What is your one game-changing tip to manage multiple projects with multiple timelines?
March 25, 2010 8:52 PM   Subscribe

What is your one game-changing tip to manage multiple projects with multiple timelines?

I've read GTD, I use a Google Calendar, I keep a to-do list, and occasionally I use OmniFocus for more than a week. But sometimes deadlines still slip passed me or I completely forget about an obligation. How do I stay on the ball with all of commitments to multiple projects in multiple organizations and in my personal life?

Rather than recommend an entire philosophy, what is one significant action I can take to solve this problem?
posted by jander03 to Work & Money (10 answers total) 24 users marked this as a favorite
 
A large physical monthly calendar, using markers to box out the days you will work on the projects. Make your boxes small enough for multiple things per day.
posted by Ironmouth at 9:06 PM on March 25, 2010


I could have almost asked this question myself.

Two significant actions will help.

Are you giving yourself enough space to re-assess your landscape and work with yourself by asking yourself what's going on and listening to your answers? OR are you focusing on dousing fires on a daily basis?

I've lived the former and the latter in the above and in the former you get peace of mind, in the latter you hunt for an illusive answer that can be found in the former methodology.
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And the hands on addon to this is
Next actions organized by context. If there is a due date, it needs to get done, if there is NOT a due date, it just goes in the list without a due date.

The weekly review is a good time to assign that due date but watch out for assigning too many due dates and not being able to fulfill them.
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Omnifocus or Omniplan (not a mac person) has a timeline layout view of projects I believe, that may help. Alternatively, try thebigpic.org for keeping track of how much time is spent on each project.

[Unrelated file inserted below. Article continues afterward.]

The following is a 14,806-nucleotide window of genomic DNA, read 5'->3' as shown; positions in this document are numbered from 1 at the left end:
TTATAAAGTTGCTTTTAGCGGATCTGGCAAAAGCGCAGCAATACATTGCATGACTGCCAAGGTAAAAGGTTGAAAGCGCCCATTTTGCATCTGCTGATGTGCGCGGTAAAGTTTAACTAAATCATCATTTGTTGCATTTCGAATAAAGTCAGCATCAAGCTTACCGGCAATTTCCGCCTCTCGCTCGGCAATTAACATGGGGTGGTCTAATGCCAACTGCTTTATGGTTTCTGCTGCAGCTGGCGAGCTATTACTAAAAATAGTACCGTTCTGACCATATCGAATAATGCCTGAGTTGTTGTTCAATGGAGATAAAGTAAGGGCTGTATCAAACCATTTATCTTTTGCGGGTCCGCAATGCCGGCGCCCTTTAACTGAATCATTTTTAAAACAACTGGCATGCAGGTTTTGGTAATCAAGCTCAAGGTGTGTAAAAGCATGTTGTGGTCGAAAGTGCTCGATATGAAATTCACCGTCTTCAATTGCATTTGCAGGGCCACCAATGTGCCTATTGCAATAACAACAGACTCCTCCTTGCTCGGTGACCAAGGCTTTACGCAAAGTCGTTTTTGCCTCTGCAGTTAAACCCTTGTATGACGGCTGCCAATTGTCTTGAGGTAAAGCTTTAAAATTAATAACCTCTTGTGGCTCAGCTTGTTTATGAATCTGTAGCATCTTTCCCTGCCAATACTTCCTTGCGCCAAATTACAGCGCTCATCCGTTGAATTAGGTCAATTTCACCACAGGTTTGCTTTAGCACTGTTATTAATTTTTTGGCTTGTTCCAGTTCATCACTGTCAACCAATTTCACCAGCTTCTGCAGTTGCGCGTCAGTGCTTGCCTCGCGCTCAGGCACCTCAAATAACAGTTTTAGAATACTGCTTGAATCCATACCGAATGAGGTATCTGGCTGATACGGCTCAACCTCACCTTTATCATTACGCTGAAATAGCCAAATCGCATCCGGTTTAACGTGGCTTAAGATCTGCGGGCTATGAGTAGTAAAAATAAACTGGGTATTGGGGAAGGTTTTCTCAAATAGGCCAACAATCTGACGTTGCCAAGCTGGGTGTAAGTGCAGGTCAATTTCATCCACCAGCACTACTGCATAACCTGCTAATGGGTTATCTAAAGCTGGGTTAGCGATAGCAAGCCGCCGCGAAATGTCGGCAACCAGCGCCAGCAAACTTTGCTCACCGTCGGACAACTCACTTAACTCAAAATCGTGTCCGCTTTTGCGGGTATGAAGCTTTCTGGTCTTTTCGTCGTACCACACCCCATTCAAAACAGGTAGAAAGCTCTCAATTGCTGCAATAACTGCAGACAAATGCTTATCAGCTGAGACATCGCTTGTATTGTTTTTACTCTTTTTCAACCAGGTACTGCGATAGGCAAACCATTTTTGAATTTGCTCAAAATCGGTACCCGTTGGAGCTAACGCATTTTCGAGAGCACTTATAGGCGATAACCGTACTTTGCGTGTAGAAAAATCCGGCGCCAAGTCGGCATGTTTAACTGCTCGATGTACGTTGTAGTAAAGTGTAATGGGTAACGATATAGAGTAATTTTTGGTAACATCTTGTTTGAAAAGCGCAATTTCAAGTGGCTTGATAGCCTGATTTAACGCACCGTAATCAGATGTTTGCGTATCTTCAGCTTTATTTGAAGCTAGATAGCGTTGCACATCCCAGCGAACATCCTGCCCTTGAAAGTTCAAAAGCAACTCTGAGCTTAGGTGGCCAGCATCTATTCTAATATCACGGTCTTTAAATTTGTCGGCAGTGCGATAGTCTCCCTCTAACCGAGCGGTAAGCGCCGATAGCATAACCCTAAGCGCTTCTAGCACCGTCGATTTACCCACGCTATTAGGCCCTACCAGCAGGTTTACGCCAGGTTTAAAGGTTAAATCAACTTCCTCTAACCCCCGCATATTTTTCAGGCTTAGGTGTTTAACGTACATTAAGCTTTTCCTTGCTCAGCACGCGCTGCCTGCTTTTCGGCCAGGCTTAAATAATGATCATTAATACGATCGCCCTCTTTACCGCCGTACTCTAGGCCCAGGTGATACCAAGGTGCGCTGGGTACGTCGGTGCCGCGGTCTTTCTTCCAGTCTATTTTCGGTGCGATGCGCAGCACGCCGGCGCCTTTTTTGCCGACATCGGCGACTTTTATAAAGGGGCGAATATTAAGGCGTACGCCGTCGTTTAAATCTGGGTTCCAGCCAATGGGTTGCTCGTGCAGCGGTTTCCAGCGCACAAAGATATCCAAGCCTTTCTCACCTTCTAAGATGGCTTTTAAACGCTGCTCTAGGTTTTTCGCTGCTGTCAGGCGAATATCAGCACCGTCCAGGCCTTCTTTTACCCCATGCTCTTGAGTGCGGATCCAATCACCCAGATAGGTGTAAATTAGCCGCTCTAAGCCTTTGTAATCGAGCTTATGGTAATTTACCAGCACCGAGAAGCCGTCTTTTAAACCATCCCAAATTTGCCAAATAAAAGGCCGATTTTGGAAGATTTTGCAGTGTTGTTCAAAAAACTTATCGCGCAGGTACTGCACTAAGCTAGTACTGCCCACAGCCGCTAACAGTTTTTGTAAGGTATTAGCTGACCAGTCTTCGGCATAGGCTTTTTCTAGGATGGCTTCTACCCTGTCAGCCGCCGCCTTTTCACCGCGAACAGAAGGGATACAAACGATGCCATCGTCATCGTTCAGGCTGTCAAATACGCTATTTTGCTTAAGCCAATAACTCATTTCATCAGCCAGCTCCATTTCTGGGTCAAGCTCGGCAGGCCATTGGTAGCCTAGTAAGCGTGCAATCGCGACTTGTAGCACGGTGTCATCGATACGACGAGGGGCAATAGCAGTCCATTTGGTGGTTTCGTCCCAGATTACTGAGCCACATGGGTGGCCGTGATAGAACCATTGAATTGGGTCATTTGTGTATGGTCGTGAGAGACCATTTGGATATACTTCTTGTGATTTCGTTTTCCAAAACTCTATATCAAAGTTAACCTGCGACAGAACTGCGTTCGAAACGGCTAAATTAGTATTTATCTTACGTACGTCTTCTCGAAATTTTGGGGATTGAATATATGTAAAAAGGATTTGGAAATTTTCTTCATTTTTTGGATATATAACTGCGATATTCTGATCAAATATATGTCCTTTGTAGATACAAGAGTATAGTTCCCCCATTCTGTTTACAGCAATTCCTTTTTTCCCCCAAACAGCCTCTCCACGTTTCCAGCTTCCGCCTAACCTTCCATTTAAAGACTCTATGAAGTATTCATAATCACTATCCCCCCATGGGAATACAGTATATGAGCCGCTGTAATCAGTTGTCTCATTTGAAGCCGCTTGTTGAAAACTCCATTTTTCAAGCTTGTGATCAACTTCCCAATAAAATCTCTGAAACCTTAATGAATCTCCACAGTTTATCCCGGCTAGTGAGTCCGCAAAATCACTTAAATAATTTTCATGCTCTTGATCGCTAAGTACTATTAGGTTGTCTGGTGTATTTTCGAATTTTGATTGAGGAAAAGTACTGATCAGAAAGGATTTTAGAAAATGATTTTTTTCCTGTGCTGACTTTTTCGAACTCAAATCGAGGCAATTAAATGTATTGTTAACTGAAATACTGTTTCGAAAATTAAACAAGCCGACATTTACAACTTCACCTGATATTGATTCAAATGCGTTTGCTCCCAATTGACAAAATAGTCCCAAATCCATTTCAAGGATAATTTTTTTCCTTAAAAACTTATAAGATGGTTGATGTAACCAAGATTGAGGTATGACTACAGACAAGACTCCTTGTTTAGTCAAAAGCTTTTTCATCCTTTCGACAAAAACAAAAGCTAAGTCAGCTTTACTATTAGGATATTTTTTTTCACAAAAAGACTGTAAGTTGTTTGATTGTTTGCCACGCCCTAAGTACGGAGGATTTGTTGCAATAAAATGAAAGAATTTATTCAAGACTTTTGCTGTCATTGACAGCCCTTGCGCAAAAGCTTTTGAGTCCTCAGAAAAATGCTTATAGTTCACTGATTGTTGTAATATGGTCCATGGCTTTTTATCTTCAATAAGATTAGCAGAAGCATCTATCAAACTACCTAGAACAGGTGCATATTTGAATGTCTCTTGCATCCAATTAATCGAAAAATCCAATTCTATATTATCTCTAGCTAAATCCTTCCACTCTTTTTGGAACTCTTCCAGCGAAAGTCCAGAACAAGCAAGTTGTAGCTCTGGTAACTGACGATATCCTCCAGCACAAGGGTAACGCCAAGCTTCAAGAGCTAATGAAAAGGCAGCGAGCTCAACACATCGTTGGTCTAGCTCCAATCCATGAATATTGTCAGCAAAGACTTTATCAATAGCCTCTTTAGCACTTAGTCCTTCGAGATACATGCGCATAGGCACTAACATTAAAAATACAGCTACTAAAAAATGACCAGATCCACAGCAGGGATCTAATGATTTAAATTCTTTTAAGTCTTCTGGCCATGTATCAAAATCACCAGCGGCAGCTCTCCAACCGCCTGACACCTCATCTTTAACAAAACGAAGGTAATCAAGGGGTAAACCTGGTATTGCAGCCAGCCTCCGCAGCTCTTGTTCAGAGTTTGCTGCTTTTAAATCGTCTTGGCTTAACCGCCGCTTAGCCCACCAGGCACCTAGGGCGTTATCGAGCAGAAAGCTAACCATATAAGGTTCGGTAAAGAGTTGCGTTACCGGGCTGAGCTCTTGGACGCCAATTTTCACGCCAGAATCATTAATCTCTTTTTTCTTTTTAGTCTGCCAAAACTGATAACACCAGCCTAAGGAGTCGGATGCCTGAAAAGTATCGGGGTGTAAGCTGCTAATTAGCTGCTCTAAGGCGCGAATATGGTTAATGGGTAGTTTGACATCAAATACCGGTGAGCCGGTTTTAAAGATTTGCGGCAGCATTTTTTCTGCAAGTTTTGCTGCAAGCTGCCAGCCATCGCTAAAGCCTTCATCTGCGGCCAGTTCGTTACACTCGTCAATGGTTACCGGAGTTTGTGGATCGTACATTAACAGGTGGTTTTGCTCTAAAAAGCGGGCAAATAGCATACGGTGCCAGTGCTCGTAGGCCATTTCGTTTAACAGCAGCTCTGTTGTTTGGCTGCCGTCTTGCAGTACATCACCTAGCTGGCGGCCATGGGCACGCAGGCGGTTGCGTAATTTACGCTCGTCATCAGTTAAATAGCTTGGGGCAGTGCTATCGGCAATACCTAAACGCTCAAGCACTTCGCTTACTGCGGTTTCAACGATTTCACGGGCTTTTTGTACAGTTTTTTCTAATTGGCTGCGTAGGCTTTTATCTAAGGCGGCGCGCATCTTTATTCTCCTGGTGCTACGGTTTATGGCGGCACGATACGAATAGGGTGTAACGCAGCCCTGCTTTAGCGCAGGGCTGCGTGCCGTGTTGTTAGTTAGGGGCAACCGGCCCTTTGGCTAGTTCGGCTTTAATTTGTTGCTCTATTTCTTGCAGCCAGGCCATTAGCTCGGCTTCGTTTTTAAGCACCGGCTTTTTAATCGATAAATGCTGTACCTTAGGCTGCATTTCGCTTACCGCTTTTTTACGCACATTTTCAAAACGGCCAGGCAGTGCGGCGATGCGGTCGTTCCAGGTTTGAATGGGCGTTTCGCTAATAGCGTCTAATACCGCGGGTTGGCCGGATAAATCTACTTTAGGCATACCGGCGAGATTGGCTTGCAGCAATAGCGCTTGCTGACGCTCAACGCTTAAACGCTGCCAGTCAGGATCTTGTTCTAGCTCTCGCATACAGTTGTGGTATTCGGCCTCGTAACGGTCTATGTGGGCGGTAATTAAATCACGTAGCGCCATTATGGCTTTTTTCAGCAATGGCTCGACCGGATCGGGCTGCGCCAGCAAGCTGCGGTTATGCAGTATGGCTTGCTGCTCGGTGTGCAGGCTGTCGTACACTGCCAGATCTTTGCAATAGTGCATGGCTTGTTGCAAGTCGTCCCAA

I'll be watching this one closely. Mefil mail me if you want.
posted by iNfo.Pump at 9:29 PM on March 25, 2010 [1 favorite]


I realize this isn't exactly what you want, but for me, it has been a huge help to get a sense of my limits. If my life were a restaurant that had a fixed number of servers and cooks, my game changer has been to train the host how to not seat more customers than those servers can serve. So, rather than say, "oh no, I let a deadline slip, I screwed up and need tools to work faster," or something, I try to say, "oh look at that, things are so chaotic now that I'm missing deadlines." Then I try to figure out what can go away or be delegated, and also to think about how I got into this situation of having more than I could handle.
posted by salvia at 9:55 PM on March 25, 2010 [2 favorites]


Forgetting about an obligation sometimes suggests avoidance behaviors, like filing tasks in a way that is theoretically "very organizationally wise" but not easy for you to refer back to because it feels like a mountain of stuff and is just psychologically overwhelming.

If you do that, you might look at the Autofocus system, which gives you a bit more freedom to have fun by discarding priorities and nurturing a habit of "productivity over priority."

I use the Autofocus system, and I love it. I still slip sometimes, but what I find is that it gets me to start working, when I might otherwise be making big calendars or engaging in other clever avoidance behavior.
posted by circular at 9:57 PM on March 25, 2010 [1 favorite]


It depends a little on why you're missing deadlines.
Is it something you never put on your to-do list? Then you need a better capture method.
Is it something that was on your to-do list but you didn't see it/didn't realise the deadline was approaching? The 'action' to do this could vary
- a weekly review, where you refresh your memory of what things you have to do and decide which ones you will get done that week (roughly)
- priorities for your list, so that important tasks don't get lost among 'wash the dog'.